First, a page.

28 Nov 2022 Using Due Diligence to Record, Investigate and Prevent Accidents at Work
In 2020/21, 441,000 workers sustained a non-fatal injury at work according to the Labour Force Survey conducted by the Health and Safety Executive. Sadly, a further 142 workers lost their lives due to workplace accidents. And with 1.7 million workers suffering from work-related ill health, Health and Safety at work is a huge issue for most UK businesses. And the sensible management of workplace risk is an essential part of business operations.
What is Health and Safety due diligence?
Health and safety due diligence means the level of judgement, care and responsibility an individual or organisation would reasonably be expected to have or carry out in order to prevent any incident or conditions resulting in harm to a person.
In terms of occupational health and safety, due diligence refers to all the reasonable precautions and actions an employer should take to prevent injury, accident or illness in the workplace.
There is a general health and safety legislation and guidelines as regulated and enforced by the Health and Safety Executive (HSE). In addition, many industries will be subject to specific legislation determining their health and safety responsibilities along with the potential consequences of non-compliance.
What can a lack of health and safety due diligence lead to?
In short, it can lead to vulnerability. Both in terms of health risks to employees and business risks to employers. Due diligence is not only the process businesses should undertake to prevent incidents in the first place, it’s also the defence that businesses would have in respect of any liability in the event of an accident or incident.
It isn’t enough to undertake the reasonable care, caution and action required to prevent an incident. It’s necessary to evidence due diligence in order to provide a legal defence, and also to validate professional and public liability insurance.
Undertaking a lack of due diligence can result in consequences like personal injury claims, refusal of insurance payouts, reputational damage and even criminal negligence action against business owners.
How do you demonstrate due diligence of Health and Safety responsibilities?
All the elements of a Health and Safety due diligence programme must be in effect to ensure your business has a watertight, inarguable due diligence defence in place. This involves keeping comprehensive records of the following:
- Health and safety policies, practices and procedures
- Evidence of how and when they have been communicated with staff members
- All risk assessments
- Details of actions taken to control or eliminate hazards as identified in risk assessments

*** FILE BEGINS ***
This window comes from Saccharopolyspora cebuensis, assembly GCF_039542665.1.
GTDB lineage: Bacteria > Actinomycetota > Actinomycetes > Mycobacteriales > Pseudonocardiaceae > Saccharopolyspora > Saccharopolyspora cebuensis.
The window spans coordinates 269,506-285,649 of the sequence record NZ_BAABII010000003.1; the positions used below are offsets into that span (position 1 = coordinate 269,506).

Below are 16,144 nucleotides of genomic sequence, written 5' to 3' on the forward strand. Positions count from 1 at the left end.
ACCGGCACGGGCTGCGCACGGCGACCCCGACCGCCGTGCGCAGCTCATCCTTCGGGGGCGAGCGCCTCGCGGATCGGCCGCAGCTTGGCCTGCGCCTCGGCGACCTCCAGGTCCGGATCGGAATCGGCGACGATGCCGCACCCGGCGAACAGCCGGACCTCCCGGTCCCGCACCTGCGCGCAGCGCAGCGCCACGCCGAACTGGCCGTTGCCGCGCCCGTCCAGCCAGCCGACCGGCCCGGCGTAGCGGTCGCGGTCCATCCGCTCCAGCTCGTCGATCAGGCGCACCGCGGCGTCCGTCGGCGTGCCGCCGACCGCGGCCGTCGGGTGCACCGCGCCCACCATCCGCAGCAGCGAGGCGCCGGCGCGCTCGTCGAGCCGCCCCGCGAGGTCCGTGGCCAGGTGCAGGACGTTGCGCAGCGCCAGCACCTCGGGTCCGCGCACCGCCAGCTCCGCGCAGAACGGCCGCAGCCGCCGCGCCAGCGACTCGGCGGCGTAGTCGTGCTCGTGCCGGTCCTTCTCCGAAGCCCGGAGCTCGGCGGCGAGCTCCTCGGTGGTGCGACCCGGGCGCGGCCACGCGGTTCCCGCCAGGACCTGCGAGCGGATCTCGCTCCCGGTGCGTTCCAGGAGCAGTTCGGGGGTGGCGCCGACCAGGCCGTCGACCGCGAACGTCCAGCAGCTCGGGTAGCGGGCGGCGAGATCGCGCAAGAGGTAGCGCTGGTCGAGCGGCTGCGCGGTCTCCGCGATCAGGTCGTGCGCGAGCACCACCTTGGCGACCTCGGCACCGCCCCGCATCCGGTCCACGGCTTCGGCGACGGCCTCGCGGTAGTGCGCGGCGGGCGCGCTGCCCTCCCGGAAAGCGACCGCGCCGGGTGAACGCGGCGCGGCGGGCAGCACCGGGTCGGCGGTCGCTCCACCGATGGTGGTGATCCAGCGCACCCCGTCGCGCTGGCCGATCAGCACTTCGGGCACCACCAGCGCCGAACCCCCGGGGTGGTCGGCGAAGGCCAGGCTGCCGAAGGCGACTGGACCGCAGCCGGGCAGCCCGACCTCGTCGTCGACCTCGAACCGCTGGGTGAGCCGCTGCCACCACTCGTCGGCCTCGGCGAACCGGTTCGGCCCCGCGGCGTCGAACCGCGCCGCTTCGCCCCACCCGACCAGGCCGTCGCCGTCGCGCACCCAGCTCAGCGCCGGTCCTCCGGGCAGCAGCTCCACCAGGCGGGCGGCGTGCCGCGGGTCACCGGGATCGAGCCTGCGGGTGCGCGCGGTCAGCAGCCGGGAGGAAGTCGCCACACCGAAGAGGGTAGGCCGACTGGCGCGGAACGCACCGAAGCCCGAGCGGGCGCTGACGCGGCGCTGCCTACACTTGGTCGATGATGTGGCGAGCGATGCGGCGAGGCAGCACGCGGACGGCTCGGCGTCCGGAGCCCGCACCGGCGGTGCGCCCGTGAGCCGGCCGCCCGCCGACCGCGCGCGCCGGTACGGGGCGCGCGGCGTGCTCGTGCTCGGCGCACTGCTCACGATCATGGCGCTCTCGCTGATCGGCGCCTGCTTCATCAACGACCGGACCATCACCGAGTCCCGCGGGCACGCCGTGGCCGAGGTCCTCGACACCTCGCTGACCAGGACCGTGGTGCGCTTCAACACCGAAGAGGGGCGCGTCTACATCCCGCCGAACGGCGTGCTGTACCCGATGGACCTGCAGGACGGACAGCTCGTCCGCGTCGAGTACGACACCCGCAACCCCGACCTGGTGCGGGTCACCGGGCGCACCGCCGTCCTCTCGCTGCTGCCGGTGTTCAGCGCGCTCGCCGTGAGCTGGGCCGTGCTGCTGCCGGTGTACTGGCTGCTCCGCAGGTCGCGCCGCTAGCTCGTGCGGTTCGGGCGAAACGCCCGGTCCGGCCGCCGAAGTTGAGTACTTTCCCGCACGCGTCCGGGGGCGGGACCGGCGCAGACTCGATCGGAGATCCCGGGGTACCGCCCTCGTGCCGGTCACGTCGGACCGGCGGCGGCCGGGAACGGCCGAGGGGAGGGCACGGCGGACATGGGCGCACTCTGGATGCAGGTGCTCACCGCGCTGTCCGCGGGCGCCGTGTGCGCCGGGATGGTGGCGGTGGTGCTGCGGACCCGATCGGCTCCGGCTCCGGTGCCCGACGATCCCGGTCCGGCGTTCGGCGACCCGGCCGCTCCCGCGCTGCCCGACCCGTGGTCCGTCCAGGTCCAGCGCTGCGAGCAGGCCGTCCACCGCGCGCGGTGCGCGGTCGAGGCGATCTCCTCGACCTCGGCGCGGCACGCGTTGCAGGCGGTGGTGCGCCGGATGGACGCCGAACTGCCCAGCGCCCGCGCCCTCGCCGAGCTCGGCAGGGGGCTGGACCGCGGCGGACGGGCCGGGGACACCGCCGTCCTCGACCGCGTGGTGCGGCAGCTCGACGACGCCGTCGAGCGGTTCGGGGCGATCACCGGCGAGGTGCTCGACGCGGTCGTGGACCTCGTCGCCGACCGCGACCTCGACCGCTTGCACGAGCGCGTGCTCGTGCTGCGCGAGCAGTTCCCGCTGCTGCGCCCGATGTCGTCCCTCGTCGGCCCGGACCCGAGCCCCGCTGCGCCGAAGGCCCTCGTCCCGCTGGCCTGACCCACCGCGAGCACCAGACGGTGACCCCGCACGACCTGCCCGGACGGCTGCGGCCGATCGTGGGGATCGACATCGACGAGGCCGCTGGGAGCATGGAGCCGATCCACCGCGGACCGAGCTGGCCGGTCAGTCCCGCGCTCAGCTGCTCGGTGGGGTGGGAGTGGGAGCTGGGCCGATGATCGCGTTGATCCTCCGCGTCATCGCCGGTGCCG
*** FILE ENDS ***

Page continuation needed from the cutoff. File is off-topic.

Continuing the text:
- Robust accident and incident recording procedures
- Evidence of incident reporting decisions
- Evidence and analysis of all prior incidents/accidents and efforts to learn from and reduce such incidents
- Health and safety training records
- Agendas and minutes from any H&S relevant meetings
- Your business’ emergency response procedures
- Sampling and monitoring test results
- Forms and checklists for specific situations
- Personnel data regarding disciplinary actions and enforcement of health and safety procedures and policies
The above list is non-exhaustive, but is an example of the complexities of data management and exactly what is required to demonstrate health and safety due diligence. It is not enough, for example, to simple record accident and injury data in a database. This data should feature information like the frequency of that type of injury, and the cause and events leading to the incident so the business can analyse the data and build an appropriate response.
Inadequate data recording can lead to a failure to recognise patterns that signal a gap in the risk prevention strategy. Not noticing a cluster of events with similar aetiology could constitute a due diligence failure, and therefore may demonstrate liability
Due diligence recording is a thankless task – until you need to use it
Due diligence recording is a laborious process and one that is often rewarded only in retrospect. In the event that evidencing a due diligence defence is required, the work that has gone previously unnoticed will become of the utmost significance. Basically, you may never need to use a due diligence defence, but in the event you need it and you don’t have it, you’ll wish you could back peddle.
It is important to remember that due diligence can only be demonstrated when you can provide evidence that the proper actions took place prior to an incident taking place. Post-event, there’s very little that can be done to mitigate any failures in responsibility. No matter how prompt or appropriate your business’s response may be. Your actions after the event of an incident are irrelevant when establishing liability.
Find out how DUED can help streamline your due diligence process and offer your business the ultimate peace of mind. Find out more by emailing us at firstname.lastname@example.org or calling 0800 999 1303.